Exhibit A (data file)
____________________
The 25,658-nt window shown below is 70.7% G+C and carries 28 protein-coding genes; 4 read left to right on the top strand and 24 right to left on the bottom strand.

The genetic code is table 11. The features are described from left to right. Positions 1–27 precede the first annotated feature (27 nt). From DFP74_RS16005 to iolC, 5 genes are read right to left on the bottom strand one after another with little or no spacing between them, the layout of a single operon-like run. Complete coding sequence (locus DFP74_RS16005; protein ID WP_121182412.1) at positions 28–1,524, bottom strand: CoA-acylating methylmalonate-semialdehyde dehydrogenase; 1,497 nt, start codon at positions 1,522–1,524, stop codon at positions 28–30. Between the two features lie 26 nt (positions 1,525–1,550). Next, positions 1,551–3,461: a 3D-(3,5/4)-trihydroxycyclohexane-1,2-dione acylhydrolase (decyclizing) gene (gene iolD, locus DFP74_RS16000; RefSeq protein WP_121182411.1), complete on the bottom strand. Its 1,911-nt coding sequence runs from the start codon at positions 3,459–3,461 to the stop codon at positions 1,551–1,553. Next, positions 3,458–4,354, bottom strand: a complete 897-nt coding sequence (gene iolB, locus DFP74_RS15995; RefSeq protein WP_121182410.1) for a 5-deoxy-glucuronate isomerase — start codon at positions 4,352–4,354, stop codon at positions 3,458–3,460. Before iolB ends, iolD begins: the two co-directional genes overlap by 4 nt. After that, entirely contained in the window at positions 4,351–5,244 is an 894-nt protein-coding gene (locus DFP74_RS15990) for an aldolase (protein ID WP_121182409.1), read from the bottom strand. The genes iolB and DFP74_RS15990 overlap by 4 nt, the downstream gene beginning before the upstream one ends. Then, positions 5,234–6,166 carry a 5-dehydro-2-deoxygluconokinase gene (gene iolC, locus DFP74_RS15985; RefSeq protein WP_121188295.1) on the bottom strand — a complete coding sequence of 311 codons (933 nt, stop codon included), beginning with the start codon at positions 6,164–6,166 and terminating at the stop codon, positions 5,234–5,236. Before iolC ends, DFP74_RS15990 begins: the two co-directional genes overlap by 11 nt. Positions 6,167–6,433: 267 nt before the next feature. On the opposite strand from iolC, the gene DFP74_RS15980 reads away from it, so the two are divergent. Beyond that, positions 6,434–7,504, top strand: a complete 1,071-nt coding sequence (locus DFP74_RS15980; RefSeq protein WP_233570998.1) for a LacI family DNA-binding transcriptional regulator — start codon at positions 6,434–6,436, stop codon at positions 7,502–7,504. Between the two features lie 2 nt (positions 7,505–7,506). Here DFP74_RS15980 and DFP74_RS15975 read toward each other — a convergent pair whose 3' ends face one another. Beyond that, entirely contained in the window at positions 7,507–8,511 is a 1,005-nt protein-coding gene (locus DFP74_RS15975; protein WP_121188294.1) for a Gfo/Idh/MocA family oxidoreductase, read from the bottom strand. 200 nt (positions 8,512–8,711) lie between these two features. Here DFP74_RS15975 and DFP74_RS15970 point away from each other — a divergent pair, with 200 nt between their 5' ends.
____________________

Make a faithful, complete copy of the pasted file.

The 25,658-nt window shown below is 70.7% G+C and carries 28 protein-coding genes; 4 read left to right on the top strand and 24 right to left on the bottom strand.

The genetic code is table 11. The features are described from left to right. Positions 1–27 precede the first annotated feature (27 nt). From DFP74_RS16005 to iolC, 5 genes are read right to left on the bottom strand one after another with little or no spacing between them, the layout of a single operon-like run. Complete coding sequence (locus DFP74_RS16005; protein ID WP_121182412.1) at positions 28–1,524, bottom strand: CoA-acylating methylmalonate-semialdehyde dehydrogenase; 1,497 nt, start codon at positions 1,522–1,524, stop codon at positions 28–30. Between the two features lie 26 nt (positions 1,525–1,550). Next, positions 1,551–3,461: a 3D-(3,5/4)-trihydroxycyclohexane-1,2-dione acylhydrolase (decyclizing) gene (gene iolD, locus DFP74_RS16000; RefSeq protein WP_121182411.1), complete on the bottom strand. Its 1,911-nt coding sequence runs from the start codon at positions 3,459–3,461 to the stop codon at positions 1,551–1,553. Next, positions 3,458–4,354, bottom strand: a complete 897-nt coding sequence (gene iolB, locus DFP74_RS15995; RefSeq protein WP_121182410.1) for a 5-deoxy-glucuronate isomerase — start codon at positions 4,352–4,354, stop codon at positions 3,458–3,460. Before iolB ends, iolD begins: the two co-directional genes overlap by 4 nt. After that, entirely contained in the window at positions 4,351–5,244 is an 894-nt protein-coding gene (locus DFP74_RS15990) for an aldolase (protein ID WP_121182409.1), read from the bottom strand. The genes iolB and DFP74_RS15990 overlap by 4 nt, the downstream gene beginning before the upstream one ends. Then, positions 5,234–6,166 carry a 5-dehydro-2-deoxygluconokinase gene (gene iolC, locus DFP74_RS15985; RefSeq protein WP_121188295.1) on the bottom strand — a complete coding sequence of 311 codons (933 nt, stop codon included), beginning with the start codon at positions 6,164–6,166 and terminating at the stop codon, positions 5,234–5,236. Before iolC ends, DFP74_RS15990 begins: the two co-directional genes overlap by 11 nt. Positions 6,167–6,433: 267 nt before the next feature. On the opposite strand from iolC, the gene DFP74_RS15980 reads away from it, so the two are divergent. Beyond that, positions 6,434–7,504, top strand: a complete 1,071-nt coding sequence (locus DFP74_RS15980; RefSeq protein WP_233570998.1) for a LacI family DNA-binding transcriptional regulator — start codon at positions 6,434–6,436, stop codon at positions 7,502–7,504. Between the two features lie 2 nt (positions 7,505–7,506). Here DFP74_RS15980 and DFP74_RS15975 read toward each other — a convergent pair whose 3' ends face one another. Beyond that, entirely contained in the window at positions 7,507–8,511 is a 1,005-nt protein-coding gene (locus DFP74_RS15975; protein WP_121188294.1) for a Gfo/Idh/MocA family oxidoreductase, read from the bottom strand. 200 nt (positions 8,512–8,711) lie between these two features. Here DFP74_RS15975 and DFP74_RS15970 point away from each other — a divergent pair, with 200 nt between their 5' ends.